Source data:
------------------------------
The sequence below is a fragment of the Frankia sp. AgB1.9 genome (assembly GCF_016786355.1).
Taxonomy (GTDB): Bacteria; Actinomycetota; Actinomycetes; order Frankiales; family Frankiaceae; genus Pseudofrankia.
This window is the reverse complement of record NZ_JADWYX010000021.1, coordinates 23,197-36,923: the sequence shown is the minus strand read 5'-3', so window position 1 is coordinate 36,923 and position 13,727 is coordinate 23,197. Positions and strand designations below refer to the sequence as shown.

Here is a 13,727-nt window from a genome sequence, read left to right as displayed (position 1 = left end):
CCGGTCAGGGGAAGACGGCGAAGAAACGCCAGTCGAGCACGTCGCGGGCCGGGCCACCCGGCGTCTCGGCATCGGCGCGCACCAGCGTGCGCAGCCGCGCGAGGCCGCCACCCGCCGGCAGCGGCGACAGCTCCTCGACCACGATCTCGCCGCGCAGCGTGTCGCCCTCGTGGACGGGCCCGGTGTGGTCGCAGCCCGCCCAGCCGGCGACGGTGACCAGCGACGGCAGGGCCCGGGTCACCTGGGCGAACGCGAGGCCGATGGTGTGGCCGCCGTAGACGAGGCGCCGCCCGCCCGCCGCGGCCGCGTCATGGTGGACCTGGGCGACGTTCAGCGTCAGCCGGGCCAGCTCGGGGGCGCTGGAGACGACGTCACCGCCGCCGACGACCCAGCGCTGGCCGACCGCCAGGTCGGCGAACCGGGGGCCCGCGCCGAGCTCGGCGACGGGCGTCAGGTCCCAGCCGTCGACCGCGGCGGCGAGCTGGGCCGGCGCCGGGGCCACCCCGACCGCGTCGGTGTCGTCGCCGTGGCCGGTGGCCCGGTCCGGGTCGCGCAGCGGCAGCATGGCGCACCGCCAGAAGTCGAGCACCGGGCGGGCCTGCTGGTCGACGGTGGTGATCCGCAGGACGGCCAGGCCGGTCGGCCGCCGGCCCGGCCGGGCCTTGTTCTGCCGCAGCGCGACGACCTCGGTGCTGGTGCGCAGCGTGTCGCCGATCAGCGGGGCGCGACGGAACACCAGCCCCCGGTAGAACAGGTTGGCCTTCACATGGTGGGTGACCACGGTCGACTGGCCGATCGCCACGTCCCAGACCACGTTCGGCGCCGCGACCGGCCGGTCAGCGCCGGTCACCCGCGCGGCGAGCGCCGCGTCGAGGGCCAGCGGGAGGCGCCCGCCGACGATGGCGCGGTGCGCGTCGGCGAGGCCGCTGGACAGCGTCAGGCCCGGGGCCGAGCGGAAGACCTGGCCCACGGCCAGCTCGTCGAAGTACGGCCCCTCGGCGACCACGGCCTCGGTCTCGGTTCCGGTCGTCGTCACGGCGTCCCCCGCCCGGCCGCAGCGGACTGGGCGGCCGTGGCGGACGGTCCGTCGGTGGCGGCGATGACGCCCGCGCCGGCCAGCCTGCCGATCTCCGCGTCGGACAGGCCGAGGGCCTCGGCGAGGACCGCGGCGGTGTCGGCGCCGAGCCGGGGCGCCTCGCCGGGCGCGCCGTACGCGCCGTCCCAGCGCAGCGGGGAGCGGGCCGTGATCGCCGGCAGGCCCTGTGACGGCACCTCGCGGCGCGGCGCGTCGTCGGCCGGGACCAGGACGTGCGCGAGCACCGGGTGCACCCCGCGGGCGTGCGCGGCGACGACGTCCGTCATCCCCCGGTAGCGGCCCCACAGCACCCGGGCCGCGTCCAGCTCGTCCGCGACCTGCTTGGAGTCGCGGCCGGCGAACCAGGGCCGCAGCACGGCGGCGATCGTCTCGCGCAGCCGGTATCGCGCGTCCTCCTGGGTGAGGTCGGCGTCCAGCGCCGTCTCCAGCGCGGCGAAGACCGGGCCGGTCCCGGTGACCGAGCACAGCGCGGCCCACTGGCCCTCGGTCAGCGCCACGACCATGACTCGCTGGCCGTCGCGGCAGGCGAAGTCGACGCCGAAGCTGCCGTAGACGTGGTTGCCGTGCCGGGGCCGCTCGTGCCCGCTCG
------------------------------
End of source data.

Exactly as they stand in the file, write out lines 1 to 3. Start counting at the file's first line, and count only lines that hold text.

The sequence below is a fragment of the Frankia sp. AgB1.9 genome (assembly GCF_016786355.1).
Taxonomy (GTDB): Bacteria; Actinomycetota; Actinomycetes; order Frankiales; family Frankiaceae; genus Pseudofrankia.
This window is the reverse complement of record NZ_JADWYX010000021.1, coordinates 23,197-36,923: the sequence shown is the minus strand read 5'-3', so window position 1 is coordinate 36,923 and position 13,727 is coordinate 23,197. Positions and strand designations below refer to the sequence as shown.